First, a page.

After the acquittal of generals Gotovina and Markač at the ICTY, the Croatian judiciary must demonstrate that they know how to judge the crimes committed by the Croatian side in the 90s, without the bias seen so far against the Serbs
The acquittal of Croatian generals Ante Gotovina and Mladen Markač for the crimes committed during the military operation Oluja (Storm) in 1995, when the Croatian army regained the control of most of the so-called Serbian Republic of Krajina (created by the Serb rebels in Croatia at the beginning of the war in 1991), raised the question of who is actually guilty of these crimes.
How many are the victims and who are the culprits?
Data on the number of civilians killed during and after the operation Oluja differ greatly depending on the source. While the Helsinki Committee for Human Rights in Croatia reports 667 civilian deaths, Serbian NGO Veritas states 1934 were killed, of which 1,196 civilians. The Hague tribunal, during the investigation and trial, reported instead about 170 people killed. Although the statistics are very different, it is indisputable that none of them is negligible and that the perpetrators of these crimes must not go unpunished.
An invitation to find the perpetrators of the killings of so many people was also expressed by Croatian president Ivo Josipović and Prime Minister Zoran Milanović, on the very day the Hague Tribunal acquitted the two generals. A few days later, the judiciary reported that the investigation of these crimes will have priority. And indeed, less than two weeks after the acquittal of Gotovina and Markač, the remains of 31 people killed during the operation Oluja were exhumed in the cemetery of Šibenik, not far from Knin (the "capital" of the then Republic of Serbian Krajina).
At the beginning of November, in Croatia there were 99 ongoing trials on war crimes. Of the 519 accused, however, it is not known how many of them are Croats and how many are Serbs.
Disparities in war crimes trials
Civil society organizations involved in trial monitoring for war crimes, as the Documenta centre, have often complained that Croatian courts do not use the same criteria when they judge Croats and Serbs for war crimes. A recent example, raised by several organizations of civil society, is related to judgements in early October by the Court of Zagreb in the process for the torture of 34 civilians and Serbian military prisoners, from the end of 1991 to mid 1992, in the prison of Kerestinec in the outskirts of Zagreb, in the former Yugoslav People's Army missile base.
Although according to Croatian laws the punishment for war crimes is between five and twenty years of imprisonment, the Zagreb court sentenced the five accused to a punishment far below the minimum. The main accused, former commander of the prison of Kerestinec, was sentenced to three and a half years in prison; his subordinate, a member of the military police, to two years; the remaining three policemen, to one year.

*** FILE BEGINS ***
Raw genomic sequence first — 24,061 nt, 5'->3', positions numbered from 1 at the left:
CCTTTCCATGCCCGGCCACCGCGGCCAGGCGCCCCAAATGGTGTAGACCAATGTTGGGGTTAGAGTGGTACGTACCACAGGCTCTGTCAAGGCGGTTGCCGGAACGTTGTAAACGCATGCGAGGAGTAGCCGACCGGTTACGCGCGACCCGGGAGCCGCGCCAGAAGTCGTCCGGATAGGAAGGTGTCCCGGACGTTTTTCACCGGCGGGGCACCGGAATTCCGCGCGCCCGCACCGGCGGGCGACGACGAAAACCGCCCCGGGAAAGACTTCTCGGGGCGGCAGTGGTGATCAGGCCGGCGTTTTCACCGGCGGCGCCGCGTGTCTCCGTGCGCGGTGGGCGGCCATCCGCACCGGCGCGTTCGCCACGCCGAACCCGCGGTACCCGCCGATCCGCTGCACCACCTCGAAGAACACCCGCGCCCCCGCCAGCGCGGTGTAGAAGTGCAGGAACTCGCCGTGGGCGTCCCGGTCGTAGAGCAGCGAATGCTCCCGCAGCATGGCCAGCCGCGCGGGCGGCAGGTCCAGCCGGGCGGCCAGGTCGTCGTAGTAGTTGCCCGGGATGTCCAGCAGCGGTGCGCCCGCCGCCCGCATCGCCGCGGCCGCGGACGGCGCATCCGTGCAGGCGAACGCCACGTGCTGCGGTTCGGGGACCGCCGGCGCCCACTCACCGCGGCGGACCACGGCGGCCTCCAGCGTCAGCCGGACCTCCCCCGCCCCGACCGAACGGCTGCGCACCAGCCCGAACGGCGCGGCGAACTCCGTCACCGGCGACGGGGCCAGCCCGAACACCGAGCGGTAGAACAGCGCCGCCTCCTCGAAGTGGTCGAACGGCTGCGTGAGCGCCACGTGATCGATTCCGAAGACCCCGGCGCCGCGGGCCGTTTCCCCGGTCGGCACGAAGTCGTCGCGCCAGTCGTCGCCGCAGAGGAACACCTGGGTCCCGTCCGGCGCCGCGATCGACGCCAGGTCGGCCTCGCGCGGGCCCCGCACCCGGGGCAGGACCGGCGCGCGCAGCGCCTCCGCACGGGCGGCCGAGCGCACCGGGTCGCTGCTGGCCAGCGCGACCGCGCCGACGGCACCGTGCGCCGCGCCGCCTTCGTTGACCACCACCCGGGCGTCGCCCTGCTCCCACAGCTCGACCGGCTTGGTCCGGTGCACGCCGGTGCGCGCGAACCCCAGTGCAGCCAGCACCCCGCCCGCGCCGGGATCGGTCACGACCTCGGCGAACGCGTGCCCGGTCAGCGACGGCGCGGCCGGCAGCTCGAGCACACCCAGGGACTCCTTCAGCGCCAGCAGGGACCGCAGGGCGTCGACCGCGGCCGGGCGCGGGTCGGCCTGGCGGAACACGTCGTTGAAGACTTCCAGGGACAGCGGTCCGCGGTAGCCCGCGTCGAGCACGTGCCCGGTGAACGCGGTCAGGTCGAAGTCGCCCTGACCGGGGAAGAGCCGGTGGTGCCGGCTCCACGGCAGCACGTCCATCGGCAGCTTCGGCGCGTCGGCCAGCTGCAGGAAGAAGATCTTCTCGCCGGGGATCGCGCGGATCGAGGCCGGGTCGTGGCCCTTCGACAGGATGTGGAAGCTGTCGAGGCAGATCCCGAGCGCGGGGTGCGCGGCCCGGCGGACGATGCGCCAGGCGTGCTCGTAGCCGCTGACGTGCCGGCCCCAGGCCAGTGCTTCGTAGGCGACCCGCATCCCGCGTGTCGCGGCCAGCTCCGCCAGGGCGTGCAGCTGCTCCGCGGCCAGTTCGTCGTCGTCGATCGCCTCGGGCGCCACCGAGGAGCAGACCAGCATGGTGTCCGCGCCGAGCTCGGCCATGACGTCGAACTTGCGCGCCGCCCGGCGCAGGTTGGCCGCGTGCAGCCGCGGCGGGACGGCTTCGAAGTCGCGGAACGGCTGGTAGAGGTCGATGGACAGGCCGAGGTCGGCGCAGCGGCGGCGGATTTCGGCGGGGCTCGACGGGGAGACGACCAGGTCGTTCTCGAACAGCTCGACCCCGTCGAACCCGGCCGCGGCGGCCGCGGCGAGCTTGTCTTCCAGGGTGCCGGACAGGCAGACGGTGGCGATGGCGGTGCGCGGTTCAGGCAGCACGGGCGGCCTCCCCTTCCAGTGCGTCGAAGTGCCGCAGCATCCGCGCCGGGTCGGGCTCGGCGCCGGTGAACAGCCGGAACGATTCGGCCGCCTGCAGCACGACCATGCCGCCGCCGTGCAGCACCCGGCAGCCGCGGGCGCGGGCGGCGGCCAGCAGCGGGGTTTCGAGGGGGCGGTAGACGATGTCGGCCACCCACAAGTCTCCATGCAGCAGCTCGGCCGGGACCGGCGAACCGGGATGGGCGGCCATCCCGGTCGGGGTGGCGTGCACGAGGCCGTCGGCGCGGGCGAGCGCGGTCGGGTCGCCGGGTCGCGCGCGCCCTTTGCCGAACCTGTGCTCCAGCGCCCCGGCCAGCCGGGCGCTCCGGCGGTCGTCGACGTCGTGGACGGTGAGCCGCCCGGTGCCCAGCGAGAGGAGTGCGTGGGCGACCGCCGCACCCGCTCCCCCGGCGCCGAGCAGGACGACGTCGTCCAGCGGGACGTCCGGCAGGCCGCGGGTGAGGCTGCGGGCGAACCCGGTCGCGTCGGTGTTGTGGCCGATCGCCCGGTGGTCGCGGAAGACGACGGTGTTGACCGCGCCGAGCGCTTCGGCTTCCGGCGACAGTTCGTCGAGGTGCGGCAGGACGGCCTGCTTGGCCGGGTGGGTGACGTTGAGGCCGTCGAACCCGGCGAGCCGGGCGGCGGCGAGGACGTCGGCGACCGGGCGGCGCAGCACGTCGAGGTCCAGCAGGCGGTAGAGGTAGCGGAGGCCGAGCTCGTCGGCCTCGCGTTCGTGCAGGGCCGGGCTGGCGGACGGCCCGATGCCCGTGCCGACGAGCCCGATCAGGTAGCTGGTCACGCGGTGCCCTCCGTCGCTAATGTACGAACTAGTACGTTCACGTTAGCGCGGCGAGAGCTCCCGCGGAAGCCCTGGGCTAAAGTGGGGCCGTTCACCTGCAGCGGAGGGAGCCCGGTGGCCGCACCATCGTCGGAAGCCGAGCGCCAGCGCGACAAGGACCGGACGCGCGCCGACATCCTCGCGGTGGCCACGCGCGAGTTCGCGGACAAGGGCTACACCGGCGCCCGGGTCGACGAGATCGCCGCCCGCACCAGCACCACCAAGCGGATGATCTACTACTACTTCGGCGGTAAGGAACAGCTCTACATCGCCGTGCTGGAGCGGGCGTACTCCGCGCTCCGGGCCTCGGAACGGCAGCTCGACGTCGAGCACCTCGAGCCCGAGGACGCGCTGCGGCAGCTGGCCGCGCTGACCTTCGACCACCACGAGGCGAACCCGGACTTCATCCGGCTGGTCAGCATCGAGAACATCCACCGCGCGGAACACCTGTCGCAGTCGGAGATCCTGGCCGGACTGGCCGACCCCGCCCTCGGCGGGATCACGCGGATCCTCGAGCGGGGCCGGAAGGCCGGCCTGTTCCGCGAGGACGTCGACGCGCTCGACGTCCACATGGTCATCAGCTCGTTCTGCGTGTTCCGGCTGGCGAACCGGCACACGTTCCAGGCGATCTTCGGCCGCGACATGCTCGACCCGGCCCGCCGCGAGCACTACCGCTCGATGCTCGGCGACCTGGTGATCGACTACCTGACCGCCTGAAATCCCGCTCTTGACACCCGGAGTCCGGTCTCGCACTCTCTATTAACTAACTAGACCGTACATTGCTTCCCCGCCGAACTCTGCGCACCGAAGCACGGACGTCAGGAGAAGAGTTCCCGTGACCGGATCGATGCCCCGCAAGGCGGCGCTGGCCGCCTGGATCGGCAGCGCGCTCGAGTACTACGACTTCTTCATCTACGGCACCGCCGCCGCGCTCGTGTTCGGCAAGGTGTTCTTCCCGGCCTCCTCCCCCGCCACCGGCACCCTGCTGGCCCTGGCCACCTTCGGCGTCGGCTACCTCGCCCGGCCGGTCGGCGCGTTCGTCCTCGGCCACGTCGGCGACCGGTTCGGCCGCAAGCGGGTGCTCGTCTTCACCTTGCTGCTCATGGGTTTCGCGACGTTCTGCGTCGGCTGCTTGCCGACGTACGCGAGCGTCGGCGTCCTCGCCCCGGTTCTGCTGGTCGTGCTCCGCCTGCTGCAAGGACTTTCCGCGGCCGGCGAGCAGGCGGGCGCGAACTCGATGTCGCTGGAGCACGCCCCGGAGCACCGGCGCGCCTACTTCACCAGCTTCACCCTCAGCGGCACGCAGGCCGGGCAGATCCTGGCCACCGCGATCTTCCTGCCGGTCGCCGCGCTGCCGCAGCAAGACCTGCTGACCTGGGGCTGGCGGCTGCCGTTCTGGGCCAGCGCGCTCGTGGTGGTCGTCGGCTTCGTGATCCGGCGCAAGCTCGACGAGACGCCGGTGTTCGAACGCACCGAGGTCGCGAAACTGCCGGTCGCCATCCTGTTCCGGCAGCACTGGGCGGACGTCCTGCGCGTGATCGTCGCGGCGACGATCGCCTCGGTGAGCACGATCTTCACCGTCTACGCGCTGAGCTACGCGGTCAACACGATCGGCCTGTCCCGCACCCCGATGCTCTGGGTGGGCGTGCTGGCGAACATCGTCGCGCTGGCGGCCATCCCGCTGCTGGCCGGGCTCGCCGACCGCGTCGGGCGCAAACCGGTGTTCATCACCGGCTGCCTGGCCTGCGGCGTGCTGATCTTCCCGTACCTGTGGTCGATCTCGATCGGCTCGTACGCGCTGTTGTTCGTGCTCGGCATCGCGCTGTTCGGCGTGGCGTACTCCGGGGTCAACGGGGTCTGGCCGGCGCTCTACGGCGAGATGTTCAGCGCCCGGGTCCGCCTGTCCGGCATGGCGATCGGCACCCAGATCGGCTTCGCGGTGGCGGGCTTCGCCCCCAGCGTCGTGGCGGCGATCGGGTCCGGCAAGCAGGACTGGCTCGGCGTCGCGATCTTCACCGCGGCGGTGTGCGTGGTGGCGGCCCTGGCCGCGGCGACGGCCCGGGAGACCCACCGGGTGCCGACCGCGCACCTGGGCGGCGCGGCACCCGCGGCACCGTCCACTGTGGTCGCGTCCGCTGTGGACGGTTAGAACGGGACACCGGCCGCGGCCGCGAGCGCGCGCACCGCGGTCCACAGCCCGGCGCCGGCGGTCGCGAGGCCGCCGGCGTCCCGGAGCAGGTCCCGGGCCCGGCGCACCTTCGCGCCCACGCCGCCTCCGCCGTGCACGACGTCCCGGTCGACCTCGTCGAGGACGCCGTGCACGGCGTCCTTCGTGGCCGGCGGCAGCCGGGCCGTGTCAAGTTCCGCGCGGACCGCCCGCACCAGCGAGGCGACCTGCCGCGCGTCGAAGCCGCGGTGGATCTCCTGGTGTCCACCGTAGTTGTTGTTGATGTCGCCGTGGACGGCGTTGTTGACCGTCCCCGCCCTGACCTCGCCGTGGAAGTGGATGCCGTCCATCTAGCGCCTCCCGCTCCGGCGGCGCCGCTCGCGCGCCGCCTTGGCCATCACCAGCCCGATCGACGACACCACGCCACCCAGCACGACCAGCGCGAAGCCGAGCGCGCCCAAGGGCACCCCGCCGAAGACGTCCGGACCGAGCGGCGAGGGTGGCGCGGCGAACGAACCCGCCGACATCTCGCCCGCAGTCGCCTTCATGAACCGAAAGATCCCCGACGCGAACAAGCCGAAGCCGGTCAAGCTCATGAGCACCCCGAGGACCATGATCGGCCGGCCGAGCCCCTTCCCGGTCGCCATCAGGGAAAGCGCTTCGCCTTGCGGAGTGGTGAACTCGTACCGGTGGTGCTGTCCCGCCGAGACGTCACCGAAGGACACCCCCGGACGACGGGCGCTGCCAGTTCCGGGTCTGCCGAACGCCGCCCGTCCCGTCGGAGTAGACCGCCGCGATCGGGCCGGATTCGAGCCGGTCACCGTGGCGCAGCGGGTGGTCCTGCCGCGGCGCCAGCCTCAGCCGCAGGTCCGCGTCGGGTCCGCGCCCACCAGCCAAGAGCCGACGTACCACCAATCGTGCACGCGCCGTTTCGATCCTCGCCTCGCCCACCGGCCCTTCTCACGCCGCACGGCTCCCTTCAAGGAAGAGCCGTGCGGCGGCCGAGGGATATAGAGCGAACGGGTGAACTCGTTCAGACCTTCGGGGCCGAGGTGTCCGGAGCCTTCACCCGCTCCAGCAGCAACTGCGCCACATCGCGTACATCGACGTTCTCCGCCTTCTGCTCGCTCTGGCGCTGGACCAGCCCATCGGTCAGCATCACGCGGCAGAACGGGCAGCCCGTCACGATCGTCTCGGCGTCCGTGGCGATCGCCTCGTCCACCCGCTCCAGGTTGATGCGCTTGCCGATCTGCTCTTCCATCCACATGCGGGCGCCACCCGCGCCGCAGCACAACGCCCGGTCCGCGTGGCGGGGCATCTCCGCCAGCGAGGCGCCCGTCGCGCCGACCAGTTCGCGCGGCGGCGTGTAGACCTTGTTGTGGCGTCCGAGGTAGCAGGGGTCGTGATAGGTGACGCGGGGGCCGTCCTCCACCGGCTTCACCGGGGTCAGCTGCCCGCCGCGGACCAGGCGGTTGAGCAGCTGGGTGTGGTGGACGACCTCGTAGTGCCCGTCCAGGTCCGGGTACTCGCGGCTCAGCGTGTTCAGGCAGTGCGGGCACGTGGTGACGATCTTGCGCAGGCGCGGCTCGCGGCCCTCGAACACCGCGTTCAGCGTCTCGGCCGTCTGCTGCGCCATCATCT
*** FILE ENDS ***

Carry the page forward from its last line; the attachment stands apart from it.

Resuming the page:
Despite this, the court has shown that Kerestinec was a place of torture where prisoners of war and civilians were beaten, raped, tortured with electric shocks, and forced to perform oral sex. "There is no doubt that the prisoners of war in Kerestinec have been sexually abused on several occasions", said the judge while reading the sentence, reporting only some of the horrors to which the victims were subjected. For example, two prisoners were forced to box against each other, and the prison guards beat the one they had betted would win.
If the court believed witnesses, victims of violence, and conclusively demonstrated that all the accused are guilty, the logical question is: why the penalties are not only low, but even lower than the minimum sentence?
Higher sentences for Serbs
In a very similar case in Vukovar, in 2005, six members of the Serbian para-military unit Borovo were convicted for crimes against Croatian soldiers and earned an overall sentence of 49 years in prison. The commander of the prison was sentenced to 14 years, while the lowest sentence, of six years in prison, was inflicted to one of the prison guards.
The judgements issued by the Zagreb court confirms the skepticism over the actual readiness of the Croatian judiciary to deal with those responsible for the crimes committed in the operation Oluja. That ruling, in fact, like many others before when it comes to war crimes trials, shows a clear disparity in the sentences imposed. When Croats are judged for war crimes, the penalties are incomparably lower than those issued against Serbs for a comparable crime. A country that is going to become the 28th member of the European Union on July 1st next year can no longer afford such a practice.
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